COVID-19 and immunity: What we know so far
If you've had COVID-19, does that mean you're immune to the coronavirus?
The answer is a resounding "maybe," according to experts at Johns Hopkins University. People who have recovered from COVID-19 usually have antibodies against the virus. That may offer them some protection from getting infected again. But scientists aren't sure how strong that protection is or how long it lasts.
It might depend on how severe the original infection was. A more severe infection might result in a higher level of immunity. A mild infection could lead to a lower level of immunity.
Infected again? It's possible
There have also been a handful of cases where a person has had a second infection after recovering from the first. In some of them, the second infection proved worse than the first.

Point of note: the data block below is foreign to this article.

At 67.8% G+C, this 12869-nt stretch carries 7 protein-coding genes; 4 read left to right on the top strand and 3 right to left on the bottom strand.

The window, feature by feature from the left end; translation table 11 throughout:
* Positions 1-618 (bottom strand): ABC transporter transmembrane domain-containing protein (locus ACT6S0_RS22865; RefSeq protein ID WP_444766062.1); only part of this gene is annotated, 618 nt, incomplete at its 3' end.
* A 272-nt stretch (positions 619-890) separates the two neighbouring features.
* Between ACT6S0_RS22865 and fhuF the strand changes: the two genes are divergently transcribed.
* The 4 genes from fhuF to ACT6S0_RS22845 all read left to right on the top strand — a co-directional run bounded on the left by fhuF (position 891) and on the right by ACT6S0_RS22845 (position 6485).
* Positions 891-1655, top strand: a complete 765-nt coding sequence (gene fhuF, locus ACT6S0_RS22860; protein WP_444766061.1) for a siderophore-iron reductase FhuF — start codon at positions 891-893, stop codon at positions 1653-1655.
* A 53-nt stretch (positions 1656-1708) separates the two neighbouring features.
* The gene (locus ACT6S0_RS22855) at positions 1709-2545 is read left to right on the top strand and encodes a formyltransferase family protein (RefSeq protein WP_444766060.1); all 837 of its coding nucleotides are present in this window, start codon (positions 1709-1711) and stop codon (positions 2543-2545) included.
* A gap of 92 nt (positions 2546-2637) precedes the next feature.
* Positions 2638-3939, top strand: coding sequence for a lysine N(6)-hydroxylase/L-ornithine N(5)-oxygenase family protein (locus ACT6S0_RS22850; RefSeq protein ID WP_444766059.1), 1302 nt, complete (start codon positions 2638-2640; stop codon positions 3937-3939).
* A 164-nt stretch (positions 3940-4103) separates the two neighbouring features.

These cases of reinfection show that people who have had COVID-19 may still be at risk from the virus. That means they still need to adhere to safety guidelines, such as:
- Wearing face masks.
- Staying 6 feet away from others in public.
- Washing hands often.
- Not touching their eyes, nose or mouth with unwashed hands.
What about herd immunity?
Herd immunity occurs when enough people are immune to a virus that it slows the spread through a community. But we're not likely to reach the numbers required for herd immunity through natural infections alone. And doing so could have a high cost in illness and death.
A safer way is to create herd immunity through a vaccine. One good thing about coronaviruses is that they mutate more slowly than many other viruses. Flu viruses, for instance, mutate quickly. That's why we need a new flu shot every year.
But SARS-CoV-2 (the virus that causes COVID-19) appears to change slowly. That gives hope that an effective vaccine could create herd immunity if enough people get it.
Want to learn more about slowing the spread of COVID-19? Visit our Coronavirus health topic center.